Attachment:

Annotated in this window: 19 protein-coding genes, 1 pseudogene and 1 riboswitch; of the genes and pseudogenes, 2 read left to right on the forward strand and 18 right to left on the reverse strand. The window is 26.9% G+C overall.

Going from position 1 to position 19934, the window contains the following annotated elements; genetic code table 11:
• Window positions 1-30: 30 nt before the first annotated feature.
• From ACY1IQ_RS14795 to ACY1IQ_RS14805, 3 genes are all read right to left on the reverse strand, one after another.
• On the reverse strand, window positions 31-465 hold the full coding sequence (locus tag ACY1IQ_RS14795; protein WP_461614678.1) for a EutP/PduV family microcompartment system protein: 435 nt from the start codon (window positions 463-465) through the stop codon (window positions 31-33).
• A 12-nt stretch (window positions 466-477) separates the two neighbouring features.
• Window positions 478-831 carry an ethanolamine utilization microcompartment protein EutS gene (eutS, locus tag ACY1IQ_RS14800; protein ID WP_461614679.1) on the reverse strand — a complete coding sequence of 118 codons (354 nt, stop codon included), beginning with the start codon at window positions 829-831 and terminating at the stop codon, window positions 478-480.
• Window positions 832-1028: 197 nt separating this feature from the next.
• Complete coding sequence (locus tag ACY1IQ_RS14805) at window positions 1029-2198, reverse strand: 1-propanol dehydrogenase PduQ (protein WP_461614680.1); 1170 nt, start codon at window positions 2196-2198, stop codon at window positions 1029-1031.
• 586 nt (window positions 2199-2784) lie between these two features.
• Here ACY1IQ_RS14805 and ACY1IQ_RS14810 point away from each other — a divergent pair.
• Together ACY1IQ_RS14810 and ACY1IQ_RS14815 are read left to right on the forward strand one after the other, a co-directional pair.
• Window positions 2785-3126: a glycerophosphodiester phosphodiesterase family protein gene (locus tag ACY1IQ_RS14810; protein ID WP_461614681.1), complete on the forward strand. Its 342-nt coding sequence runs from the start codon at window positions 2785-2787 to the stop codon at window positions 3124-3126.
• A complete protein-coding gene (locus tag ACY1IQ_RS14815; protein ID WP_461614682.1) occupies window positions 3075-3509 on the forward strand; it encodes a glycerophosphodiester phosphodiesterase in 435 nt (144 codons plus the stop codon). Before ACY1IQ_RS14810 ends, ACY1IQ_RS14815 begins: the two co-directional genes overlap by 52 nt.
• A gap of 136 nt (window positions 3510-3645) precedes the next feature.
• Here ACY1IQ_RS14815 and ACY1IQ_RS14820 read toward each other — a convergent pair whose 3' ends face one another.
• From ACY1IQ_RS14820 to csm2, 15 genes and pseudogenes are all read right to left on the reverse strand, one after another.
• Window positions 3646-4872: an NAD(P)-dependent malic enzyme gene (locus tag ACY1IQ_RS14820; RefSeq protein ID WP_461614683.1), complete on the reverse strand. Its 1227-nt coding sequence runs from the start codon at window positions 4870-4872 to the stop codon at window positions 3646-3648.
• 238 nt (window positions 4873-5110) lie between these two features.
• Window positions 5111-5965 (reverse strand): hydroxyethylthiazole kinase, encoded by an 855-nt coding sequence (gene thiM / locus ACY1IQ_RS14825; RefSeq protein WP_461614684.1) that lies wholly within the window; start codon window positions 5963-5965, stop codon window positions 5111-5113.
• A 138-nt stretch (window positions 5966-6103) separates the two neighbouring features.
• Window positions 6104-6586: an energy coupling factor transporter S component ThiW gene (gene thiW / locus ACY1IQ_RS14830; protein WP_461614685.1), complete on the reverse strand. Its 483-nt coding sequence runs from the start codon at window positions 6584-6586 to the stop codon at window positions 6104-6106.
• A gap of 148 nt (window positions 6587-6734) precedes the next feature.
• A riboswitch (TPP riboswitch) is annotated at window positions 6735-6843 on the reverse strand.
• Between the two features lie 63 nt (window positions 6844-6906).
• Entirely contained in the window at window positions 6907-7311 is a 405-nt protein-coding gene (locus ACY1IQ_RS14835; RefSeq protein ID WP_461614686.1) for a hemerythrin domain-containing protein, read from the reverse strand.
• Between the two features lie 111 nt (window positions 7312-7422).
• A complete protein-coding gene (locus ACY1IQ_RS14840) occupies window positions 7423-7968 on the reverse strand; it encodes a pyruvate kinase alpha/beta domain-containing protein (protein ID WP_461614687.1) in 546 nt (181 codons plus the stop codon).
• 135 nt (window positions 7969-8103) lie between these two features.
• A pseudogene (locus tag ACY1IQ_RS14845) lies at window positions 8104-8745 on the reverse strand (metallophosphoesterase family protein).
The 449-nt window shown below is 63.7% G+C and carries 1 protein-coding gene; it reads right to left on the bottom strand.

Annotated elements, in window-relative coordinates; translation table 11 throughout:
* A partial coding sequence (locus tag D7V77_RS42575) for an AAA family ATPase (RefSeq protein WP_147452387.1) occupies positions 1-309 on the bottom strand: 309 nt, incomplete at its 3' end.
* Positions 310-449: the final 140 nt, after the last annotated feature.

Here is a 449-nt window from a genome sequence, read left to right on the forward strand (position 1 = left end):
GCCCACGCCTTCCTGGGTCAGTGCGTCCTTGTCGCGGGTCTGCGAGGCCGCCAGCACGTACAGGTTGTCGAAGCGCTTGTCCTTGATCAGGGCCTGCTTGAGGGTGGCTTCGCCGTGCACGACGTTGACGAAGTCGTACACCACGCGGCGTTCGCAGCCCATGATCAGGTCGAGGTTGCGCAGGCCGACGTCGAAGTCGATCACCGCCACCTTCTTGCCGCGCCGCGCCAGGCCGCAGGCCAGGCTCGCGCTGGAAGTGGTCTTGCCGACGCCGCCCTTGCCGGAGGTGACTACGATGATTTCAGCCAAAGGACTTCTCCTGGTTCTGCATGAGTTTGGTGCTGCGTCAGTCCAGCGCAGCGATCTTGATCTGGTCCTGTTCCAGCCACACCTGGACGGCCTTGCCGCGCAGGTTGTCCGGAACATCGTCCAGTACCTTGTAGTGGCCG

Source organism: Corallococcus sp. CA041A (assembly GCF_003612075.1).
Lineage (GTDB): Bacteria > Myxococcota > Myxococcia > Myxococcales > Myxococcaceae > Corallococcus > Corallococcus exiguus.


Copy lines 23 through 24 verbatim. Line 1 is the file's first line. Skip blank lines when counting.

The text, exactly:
• A gap of 148 nt (window positions 6587-6734) precedes the next feature.
• A riboswitch (TPP riboswitch) is annotated at window positions 6735-6843 on the reverse strand.